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Keep the Show on the Road!

1967 Harrah's Auto Collection Color Slides

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I was going through some of my old photos this morning looking for some 1948 shots along the Columbia River Highway, and came upon two boxes of color slides (30 or 40) I took in 1967 of cars in the once famous Harrah’s Auto Collection in Reno. If they would be of interest to anyone, let me know and I will scan them and post them in the gallery or on Flickr.

 

I’m sure the collection was very well documented, so I doubt that these are unique...but maybe there is a sleeper in there.

 

Most of the shots are of one or another car. I didn’t attempt to identify them.

 

UPDATE: Some photos are now posted at the end of this thread..

 

Keep the Show on the Road

 

Dave

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I'd love to see the images.

 

There is intrinsic value in showing your entire collection from the show. However I have more scanning work on-deck, than I care to think about. So I will understand if it takes some time for you to complete the project.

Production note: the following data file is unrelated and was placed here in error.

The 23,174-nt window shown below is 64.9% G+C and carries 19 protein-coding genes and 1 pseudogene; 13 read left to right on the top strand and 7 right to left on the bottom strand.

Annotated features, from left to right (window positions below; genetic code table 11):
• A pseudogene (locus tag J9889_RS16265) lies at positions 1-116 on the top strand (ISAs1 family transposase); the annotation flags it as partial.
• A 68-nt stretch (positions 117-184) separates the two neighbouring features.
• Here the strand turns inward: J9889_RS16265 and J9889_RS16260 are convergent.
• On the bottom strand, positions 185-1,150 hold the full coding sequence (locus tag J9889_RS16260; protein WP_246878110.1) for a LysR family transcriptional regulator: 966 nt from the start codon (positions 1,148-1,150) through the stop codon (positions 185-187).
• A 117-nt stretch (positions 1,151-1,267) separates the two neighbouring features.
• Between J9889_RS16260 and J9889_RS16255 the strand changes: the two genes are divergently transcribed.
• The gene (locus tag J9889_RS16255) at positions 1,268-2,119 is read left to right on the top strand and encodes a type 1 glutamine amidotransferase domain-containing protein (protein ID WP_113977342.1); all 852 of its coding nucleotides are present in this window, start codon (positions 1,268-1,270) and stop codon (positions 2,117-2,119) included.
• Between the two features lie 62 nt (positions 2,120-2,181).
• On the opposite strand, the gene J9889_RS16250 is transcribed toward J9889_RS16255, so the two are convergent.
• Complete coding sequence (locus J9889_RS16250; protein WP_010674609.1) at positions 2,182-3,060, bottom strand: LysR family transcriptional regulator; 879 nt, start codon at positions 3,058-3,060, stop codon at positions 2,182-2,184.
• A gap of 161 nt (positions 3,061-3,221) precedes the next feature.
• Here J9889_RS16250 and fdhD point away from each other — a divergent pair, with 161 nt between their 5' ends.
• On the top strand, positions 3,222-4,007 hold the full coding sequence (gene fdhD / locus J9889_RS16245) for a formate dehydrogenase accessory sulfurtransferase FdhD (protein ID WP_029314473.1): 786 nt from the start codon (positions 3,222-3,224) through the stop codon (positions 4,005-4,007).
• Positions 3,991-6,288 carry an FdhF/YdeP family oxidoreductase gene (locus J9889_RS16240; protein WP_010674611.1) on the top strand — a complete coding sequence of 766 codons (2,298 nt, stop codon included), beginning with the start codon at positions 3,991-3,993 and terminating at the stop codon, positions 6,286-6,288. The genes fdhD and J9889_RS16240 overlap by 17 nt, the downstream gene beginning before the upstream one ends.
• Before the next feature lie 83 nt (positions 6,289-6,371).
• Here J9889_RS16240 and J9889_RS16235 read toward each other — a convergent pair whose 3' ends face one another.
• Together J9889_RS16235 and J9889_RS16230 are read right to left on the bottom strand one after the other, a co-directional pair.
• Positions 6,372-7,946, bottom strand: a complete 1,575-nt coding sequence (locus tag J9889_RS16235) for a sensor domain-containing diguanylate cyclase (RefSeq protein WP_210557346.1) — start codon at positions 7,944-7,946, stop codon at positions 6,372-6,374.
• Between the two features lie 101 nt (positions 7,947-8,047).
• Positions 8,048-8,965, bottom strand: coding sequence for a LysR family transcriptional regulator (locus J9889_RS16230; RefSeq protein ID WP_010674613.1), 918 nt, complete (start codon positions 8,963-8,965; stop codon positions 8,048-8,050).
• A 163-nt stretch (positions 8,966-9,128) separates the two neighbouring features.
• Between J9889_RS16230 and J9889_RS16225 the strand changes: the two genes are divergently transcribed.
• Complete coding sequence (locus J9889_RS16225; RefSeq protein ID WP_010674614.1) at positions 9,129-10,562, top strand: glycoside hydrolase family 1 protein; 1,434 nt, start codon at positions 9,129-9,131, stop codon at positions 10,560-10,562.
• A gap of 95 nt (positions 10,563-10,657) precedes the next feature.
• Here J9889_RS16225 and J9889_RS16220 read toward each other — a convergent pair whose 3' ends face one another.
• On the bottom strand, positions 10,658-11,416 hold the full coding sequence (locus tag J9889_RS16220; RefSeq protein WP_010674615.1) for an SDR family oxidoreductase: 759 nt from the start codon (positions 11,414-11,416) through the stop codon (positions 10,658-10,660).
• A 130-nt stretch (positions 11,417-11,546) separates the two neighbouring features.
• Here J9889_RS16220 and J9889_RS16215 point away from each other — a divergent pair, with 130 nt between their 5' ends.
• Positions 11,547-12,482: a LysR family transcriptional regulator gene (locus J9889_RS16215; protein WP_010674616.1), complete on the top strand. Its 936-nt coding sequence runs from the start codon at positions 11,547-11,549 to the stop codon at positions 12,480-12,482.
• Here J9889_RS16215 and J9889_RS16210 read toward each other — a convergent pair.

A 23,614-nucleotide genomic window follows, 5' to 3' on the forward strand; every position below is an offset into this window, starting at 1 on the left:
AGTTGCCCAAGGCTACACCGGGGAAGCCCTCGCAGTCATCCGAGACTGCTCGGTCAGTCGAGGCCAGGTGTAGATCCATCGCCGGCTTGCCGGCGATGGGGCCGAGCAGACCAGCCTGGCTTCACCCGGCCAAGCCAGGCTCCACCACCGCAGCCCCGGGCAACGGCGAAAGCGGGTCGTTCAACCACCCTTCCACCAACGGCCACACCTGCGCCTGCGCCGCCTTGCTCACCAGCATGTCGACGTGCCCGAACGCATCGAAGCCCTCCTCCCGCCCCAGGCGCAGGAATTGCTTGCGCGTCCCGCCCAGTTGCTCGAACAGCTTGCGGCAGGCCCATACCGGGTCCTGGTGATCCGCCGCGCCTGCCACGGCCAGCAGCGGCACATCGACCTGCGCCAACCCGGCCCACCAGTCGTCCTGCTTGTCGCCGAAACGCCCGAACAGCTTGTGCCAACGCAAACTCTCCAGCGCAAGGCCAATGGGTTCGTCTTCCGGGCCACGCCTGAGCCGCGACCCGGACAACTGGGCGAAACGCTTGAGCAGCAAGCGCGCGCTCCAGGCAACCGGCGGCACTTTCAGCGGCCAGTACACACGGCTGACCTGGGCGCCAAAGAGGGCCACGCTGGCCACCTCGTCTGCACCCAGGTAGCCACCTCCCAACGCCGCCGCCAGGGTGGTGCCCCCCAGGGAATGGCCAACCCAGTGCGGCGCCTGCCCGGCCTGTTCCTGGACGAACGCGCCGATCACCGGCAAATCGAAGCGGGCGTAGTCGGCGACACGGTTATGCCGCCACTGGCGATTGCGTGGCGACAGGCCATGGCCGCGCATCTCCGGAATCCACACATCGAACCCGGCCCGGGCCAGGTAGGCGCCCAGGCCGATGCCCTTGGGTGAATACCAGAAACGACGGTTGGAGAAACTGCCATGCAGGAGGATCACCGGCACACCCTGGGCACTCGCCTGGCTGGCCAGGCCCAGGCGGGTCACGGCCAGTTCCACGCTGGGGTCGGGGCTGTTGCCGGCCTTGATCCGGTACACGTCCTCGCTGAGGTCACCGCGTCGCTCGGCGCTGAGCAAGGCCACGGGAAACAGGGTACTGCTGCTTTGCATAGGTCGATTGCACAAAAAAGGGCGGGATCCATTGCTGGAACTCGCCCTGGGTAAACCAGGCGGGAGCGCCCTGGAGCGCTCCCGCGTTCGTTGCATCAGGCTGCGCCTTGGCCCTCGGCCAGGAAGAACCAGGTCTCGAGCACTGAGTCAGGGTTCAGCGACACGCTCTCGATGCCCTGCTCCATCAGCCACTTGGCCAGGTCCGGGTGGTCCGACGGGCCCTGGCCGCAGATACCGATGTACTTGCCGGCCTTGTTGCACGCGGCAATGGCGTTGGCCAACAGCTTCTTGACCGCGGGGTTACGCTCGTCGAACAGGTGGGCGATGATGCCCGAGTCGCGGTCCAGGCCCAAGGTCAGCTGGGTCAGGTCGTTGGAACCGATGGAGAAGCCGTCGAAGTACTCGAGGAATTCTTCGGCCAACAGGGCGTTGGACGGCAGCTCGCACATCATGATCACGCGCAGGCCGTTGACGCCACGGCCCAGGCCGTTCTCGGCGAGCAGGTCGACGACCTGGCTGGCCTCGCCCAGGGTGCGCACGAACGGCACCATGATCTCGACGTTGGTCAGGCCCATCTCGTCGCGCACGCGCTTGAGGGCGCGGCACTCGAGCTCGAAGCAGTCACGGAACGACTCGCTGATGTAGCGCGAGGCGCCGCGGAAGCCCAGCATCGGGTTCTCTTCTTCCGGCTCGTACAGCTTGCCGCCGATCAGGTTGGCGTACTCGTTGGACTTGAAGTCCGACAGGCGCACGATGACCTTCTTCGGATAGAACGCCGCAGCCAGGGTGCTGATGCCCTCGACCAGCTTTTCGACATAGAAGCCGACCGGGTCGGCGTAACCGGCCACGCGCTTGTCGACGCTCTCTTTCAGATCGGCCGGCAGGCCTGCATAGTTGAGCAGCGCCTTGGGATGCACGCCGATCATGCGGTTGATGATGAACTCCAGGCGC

Oh you said slides? Does your scanner also do negatives?

Can anyone recommend a good negative scanner?

 

Always looking to make more work for myself.

... Chris

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I'd love to see the images.

 

There is intrinsic value in showing your entire collection from the show. However I have more scanning work on-deck, than I care to think about. So I will understand if it takes some time for you to complete the project.

 

Oh you said slides? Does your scanner also do negatives?

Can anyone recommend a good negative scanner?

 

Always looking to make more work for myself.

... Chris

 

Chris,

 

I’ll scan them for you and Alex. Be advised that the lens was a coca cola bottle glass 11!

 

 

Here is my two bits worth on scanners..

 

My old Epson 2400 Photo scans everything, and does it well for “advanced amateur” use.....slides, color and BW negatives, prints, etc. It has a light in the lid that shines through 35mm sized film. It is easy to produce 8 X 10’s that have the Wow! factor for me, family and friends. (It probably wouldn’t get a Wow from a Roadhound quality image maker...so ask him his advice.)

 

There are many other good scanners, but I think Epson is the standard of scanners, and has a big enough product line to satisfy most budgets, even mine! You want a USB 2.0 interface, and at least 2400 native (not interpolated) resolution. Beyond that you are paying for speed, software, or semi pro features.

 

Yah, tell me about the making work thing....I am going to have to hire help to keep up with my hobbies!!

 

Keep the Show on the Road!

 

Dave